BitBucket OAuth2.0 access for web application

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Bitbucket is git repository management solution designed for professional teams. It gives you a central place to manage git repositories, collaborate on your source code and guide you through the development flow. Their platform allows third party websites to use BitBucket as registration or login option with just a few clicks. That is the social login and it allows customers to bring their existing social identities and use them to register and log in without creating a new account explicitly. It saves a lot of time for users and makes the life easier as we don't need to remember all those credentials for different websites anymore.


BitBucket can be popular sign in option but it's still an option. There are many alternatives and all of them can work together. We recommend you to read about OAuth 2.0 protocol and how it works. We have a detailed post about it here: understanding OAuth 2.0 and how it works.

You will need a BitBucket account (Atlassian to be more specific) to generate a client id and a client secret. If you don't have an account, create one from here: BitBucket SignUp.

Configuring BitBucket APP

First, you must login to your existing or recently created account. Open the user drop down menu clicking on your avatar on the top right corner and navigate to your workspace. There will be another menu on the left sidebar:


Scroll down to Settings link and click on it. Inside you should see OAuth consumers section to setup your application:


If you don't have applications yet, you will see the following screen with an option to add a new consumer:


There will be a simple form to fill indicating your application name and some details about it.

Credentials and permissions

You will be asked to provide some information about your app and callback URL. This URL will be used by BitBucket to send back the authorization data to your application.

Next to the application form you will find permissions (aka scopes) list. Select the granted permissions for your application. For sign in purpose it's enough having account email and account read as shown on the image:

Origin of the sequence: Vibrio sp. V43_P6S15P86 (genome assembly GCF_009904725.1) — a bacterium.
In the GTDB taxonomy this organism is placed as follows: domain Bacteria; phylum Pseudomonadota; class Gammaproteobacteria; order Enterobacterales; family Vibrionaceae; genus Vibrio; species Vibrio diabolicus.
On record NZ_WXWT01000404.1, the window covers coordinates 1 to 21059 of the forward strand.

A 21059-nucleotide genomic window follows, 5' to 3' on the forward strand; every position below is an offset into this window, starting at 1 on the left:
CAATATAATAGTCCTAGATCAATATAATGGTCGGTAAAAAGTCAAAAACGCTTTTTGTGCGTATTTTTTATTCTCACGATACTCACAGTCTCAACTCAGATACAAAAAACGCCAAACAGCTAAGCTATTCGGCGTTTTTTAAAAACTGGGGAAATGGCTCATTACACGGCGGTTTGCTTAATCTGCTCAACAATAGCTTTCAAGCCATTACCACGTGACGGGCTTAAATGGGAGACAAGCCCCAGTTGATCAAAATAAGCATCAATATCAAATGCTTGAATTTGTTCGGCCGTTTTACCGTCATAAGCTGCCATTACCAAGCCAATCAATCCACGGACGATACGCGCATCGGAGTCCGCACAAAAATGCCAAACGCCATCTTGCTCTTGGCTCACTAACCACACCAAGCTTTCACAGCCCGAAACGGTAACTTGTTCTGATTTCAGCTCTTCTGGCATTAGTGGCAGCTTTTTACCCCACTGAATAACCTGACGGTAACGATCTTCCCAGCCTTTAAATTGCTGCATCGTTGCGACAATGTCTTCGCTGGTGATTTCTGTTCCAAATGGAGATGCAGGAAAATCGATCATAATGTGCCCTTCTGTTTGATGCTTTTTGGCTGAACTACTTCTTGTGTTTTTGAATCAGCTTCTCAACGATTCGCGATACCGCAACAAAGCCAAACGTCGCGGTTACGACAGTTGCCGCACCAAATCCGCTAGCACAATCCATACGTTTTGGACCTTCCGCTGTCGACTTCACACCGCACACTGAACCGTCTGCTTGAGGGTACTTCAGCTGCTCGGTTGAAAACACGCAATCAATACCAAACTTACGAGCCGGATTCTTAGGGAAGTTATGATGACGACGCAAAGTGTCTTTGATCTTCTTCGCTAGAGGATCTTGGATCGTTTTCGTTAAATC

Once registered with application information a client ID (key) and client secret will be generated.


Save them in a secure place and don't share with anyone.

Configuring your application

The web application flow to authorize users for your app is:

  • Users are redirected to request their BitBucket identity

  • Users are redirected back to your site by BitBucket

  • Your app accesses the API with the user's access token

Request a user's BitBucket identity

Your first step is to create the authorization request. That request sets parameters that identify your application and define the permissions that the user will be asked to grant to your application.

BitBucket's OAuth 2.0 endpoint is at:

The BitBucket authorization server supports the following query string parameters:






The client ID you received from BitBucket when you registered your application.



Determines whether the BitBucket OAuth 2.0 endpoint returns an authorization code.  
Set the parameter value to code for web server applications

Users are redirected back to your site by BitBucket

If the user accepts your request, BitBucket redirects back to your site with a temporary code in a code parameter. Exchange this code for an access token making a POST request to the URL below:

and set the following parameters:






The client ID you received from BitBucket for your OAuth App.



The client secret you received from BitBucket for your OAuth App.



The code you received as a response from the initial request.



As defined in the OAuth 2.0 specification, this field's value must be set to authorization_code.

Client id and Client secret must be sent as username and password for your request. In CURL it will look like as following:

curl -X POST -u "client_id:client_secret"
-d grant_type=authorization_code -d code={code}

By default, the response takes the following form:




The token that your application sends to authorize a BitBucket API request.


The scopes of access granted by the access_token expressed as a list of space-delimited, case-sensitive strings.


The type of token returned. At this time, this field's value is always set to Bearer.

The access token represents not an end user but the owner of the client/consumer. Access tokens expire in two hours. When this happens you'll get 401 responses.

Use the access token to access the API

The access token allows you to make requests to the API on a behalf of a user. Use the following endpoint:

Providing the access token generated in the previous step with one of the following methods:

  • Send it in the request Authorization header:

    Authorization: Bearer <access_token>
  • Include it in the POST body:

  • Put it in the query string of a non-POST:


Depending on the selected scope you will be able to access to more or less information about the user.


We've described and learned how the complete OAuth 2.0 flow works with BitBucket. It's easy and quite forward. You can have your application within minutes and test BitBucket responses by yourself.

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